Reasons for working through breaks
When asked about the frequency of requests to work through lunch per week, almost a quarter of employees are asked daily, while another 45% are asked between two, three and four times weekly or several times per month. About 1 in 10 have either rarely or never received such a request.
Am I entitled to a break?
Yes and no. Many entitlements are provided for, and insisted upon, under the National Employment Standards, but a meal break is not one of them. Daily breaks, however, are provisioned under most modern awards and enterprise agreements. The standard is that employees who work more than five hours in a day are entitled to a 30-minute unpaid meal break.
For employees who do not fall under any modern award or agreement, there is no statutory obligation on the employer’s part to provide this. This was reflected in our survey, with almost half of the respondents taking 30-minute lunches, while 1 in 10 gets to enjoy a full hour and a small percentage gets none.
The average duration of breaks
Our data found 62.5% of respondents were certain they were entitled to a meal, 10.4% were unsure and 27.1% did not have a set time for their lunch or meal breaks.Always refer to the Fair Work Ombudsman to learn about the applicable breaks for your industry.
A lot of guesswork despite technology
Even though a recent survey found Aussie entrepreneurs are tech-savvy, traces of technology were starkly missing when we asked respondents if and how they’re tracking their breaks and working hours.
Time tracking methods
But don’t we know better?
We also asked the respondents what they thought about skipping lunch.
- 50% agree skipping a proper lunch or meal break makes them less productive
- 20% state it makes them more productive
- 30% claim skipping has zero effect on productivity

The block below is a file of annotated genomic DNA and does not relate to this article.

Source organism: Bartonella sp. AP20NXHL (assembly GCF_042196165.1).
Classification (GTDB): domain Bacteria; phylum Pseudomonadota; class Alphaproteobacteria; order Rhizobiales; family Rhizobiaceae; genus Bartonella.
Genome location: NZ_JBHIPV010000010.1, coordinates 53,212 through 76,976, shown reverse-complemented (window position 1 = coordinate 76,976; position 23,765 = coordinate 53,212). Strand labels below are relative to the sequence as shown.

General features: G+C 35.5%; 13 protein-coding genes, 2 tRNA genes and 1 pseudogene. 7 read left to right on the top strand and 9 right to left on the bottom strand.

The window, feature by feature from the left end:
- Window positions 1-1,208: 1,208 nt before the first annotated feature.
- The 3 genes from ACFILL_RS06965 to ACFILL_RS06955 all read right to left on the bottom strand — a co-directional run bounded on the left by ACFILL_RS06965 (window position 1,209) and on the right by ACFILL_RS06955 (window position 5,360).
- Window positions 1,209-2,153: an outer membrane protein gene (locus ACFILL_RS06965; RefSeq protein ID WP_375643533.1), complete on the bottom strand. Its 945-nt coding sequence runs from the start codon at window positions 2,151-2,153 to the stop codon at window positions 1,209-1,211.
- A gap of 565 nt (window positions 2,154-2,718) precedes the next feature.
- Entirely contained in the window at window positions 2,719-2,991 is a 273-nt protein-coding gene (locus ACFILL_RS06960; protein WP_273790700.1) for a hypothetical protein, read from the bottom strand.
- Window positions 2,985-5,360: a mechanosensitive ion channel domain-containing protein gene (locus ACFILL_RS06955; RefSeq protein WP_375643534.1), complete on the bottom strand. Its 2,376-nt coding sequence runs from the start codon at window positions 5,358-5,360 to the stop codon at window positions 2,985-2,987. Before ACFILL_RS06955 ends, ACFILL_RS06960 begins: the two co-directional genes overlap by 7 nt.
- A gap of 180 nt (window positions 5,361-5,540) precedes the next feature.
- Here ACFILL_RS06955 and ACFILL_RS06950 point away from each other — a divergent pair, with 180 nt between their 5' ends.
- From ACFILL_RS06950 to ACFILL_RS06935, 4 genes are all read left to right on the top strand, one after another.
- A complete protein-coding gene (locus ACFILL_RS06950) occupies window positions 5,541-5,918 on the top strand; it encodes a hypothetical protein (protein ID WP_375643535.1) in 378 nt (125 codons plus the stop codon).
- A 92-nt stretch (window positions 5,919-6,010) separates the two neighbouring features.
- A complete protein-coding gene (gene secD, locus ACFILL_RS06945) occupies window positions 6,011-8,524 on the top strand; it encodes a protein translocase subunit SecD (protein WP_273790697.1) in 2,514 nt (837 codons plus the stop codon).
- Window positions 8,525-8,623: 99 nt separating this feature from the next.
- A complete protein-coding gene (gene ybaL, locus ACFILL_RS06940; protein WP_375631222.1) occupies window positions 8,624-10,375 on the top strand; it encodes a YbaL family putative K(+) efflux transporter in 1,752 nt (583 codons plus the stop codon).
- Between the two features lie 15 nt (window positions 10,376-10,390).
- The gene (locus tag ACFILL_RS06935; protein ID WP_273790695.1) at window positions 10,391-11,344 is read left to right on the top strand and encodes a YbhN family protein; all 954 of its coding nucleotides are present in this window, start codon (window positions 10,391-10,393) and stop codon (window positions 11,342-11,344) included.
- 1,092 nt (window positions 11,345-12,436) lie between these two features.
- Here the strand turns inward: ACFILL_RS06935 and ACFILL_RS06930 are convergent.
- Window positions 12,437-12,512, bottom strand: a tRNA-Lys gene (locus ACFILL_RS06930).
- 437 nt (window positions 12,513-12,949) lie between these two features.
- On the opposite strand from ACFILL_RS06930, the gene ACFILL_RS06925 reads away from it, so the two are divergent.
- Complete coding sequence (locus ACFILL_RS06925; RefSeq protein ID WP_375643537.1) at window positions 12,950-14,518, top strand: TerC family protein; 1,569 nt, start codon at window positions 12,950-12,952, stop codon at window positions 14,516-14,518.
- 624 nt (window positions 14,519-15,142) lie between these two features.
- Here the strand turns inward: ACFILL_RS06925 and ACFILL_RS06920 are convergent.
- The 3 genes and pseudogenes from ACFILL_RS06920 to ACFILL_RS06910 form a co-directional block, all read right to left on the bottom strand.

Having the right system in place to facilitate and track employee hours and breaks is key. QuickBooks Time is an automated timesheet solution that can be customised to track time. Employees can clock in and out from any location using the QuickBooks Time mobile app - QuickBooks Workforce. QuickBooks Workforce can sent out alerts when employees leave for a break and return to work, keeping everyone on the same page.
But employees can also do their part by making sure they rest when showing signs of being tired or under-performing at work, as it’s an important part of workplace health and safety. It’s particularly important to utilise break times when doing heavy manual labour, or tasks that are repetitive or requiring intense concentration. Check your relevant awards and workplace agreements, too, so you’re aware of your break entitlements.
*Methodology: Sample: 500 employees throughout Australia were selected and surveyed by PollFish in November 2017. TSheets (now QuickBooks Time) designed and paid for the survey, but the respondents were not connected to TSheets (now QuickBooks Time), and the responses were anonymous.